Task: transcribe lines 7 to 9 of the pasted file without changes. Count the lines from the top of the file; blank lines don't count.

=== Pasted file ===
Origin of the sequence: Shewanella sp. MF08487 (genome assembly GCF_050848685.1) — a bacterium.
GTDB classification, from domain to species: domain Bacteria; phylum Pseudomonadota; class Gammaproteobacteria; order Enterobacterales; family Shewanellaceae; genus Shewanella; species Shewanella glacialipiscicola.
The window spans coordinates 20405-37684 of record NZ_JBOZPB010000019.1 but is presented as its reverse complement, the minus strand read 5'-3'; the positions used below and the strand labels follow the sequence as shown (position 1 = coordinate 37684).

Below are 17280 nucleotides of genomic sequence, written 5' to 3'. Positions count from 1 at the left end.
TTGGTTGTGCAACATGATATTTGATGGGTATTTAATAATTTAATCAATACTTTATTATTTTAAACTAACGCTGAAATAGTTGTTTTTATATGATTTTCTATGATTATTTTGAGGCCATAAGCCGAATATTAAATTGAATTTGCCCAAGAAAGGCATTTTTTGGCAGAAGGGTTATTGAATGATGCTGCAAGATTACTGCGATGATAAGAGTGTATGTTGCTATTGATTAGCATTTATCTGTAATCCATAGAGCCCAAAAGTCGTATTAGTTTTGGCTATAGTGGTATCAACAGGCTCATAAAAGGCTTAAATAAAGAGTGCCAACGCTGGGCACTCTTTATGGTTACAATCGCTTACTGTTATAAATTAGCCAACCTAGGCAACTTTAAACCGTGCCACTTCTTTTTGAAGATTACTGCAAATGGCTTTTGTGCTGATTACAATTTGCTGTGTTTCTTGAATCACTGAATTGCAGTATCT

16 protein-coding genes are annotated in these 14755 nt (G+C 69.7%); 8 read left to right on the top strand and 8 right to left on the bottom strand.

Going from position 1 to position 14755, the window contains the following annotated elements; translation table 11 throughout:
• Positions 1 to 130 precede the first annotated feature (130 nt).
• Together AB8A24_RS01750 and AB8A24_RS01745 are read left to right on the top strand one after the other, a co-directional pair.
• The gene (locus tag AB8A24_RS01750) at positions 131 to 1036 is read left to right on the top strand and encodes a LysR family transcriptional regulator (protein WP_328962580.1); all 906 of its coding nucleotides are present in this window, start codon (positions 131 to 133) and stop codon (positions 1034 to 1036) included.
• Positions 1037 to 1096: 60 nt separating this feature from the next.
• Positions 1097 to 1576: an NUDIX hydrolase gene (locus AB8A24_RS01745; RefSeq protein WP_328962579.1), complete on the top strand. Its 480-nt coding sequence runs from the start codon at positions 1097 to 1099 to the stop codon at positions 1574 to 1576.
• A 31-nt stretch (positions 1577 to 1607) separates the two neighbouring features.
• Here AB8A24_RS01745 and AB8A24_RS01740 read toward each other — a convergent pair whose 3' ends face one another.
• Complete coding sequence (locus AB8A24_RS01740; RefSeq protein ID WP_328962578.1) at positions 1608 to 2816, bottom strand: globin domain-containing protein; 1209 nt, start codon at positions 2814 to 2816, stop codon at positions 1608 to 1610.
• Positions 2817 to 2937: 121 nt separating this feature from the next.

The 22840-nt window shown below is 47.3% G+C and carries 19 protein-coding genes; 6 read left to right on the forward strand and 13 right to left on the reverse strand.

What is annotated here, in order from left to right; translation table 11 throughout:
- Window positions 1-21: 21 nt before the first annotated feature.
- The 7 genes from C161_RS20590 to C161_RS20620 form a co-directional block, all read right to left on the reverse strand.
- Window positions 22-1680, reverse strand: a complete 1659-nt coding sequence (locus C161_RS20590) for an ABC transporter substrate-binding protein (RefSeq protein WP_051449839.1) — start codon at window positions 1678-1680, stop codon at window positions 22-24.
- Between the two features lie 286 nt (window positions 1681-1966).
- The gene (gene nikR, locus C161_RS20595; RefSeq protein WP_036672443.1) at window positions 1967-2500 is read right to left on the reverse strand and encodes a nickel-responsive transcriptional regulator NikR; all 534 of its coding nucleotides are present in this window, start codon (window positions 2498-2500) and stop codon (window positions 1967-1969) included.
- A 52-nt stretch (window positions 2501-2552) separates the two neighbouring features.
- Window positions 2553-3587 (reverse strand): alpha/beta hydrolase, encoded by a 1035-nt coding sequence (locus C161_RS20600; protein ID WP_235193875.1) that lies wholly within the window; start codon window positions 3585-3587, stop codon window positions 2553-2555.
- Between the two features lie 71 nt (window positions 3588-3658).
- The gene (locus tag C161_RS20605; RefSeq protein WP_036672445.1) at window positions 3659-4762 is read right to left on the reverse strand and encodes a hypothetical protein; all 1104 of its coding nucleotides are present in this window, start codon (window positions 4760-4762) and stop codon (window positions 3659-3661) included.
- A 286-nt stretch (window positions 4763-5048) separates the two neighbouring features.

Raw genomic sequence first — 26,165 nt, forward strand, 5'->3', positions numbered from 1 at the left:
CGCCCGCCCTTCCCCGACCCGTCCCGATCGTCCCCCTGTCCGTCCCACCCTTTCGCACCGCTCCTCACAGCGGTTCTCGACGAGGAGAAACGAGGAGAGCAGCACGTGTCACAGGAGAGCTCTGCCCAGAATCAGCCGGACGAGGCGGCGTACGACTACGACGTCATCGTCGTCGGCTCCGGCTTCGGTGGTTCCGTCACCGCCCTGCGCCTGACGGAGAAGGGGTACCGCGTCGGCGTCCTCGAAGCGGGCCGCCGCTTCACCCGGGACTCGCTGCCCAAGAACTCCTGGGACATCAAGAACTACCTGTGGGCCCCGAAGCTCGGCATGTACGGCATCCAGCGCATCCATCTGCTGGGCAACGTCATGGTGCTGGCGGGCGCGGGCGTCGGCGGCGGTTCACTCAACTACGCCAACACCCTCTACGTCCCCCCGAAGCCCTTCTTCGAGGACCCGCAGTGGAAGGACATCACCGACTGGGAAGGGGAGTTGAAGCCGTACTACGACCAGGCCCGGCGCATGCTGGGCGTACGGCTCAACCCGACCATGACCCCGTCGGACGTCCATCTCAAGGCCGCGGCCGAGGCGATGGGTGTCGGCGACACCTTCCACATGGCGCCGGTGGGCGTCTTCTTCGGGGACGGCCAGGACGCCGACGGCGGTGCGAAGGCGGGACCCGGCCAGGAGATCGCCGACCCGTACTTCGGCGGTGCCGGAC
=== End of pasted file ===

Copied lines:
Going from position 1 to position 14755, the window contains the following annotated elements; translation table 11 throughout:
• Positions 1 to 130 precede the first annotated feature (130 nt).
• Together AB8A24_RS01750 and AB8A24_RS01745 are read left to right on the top strand one after the other, a co-directional pair.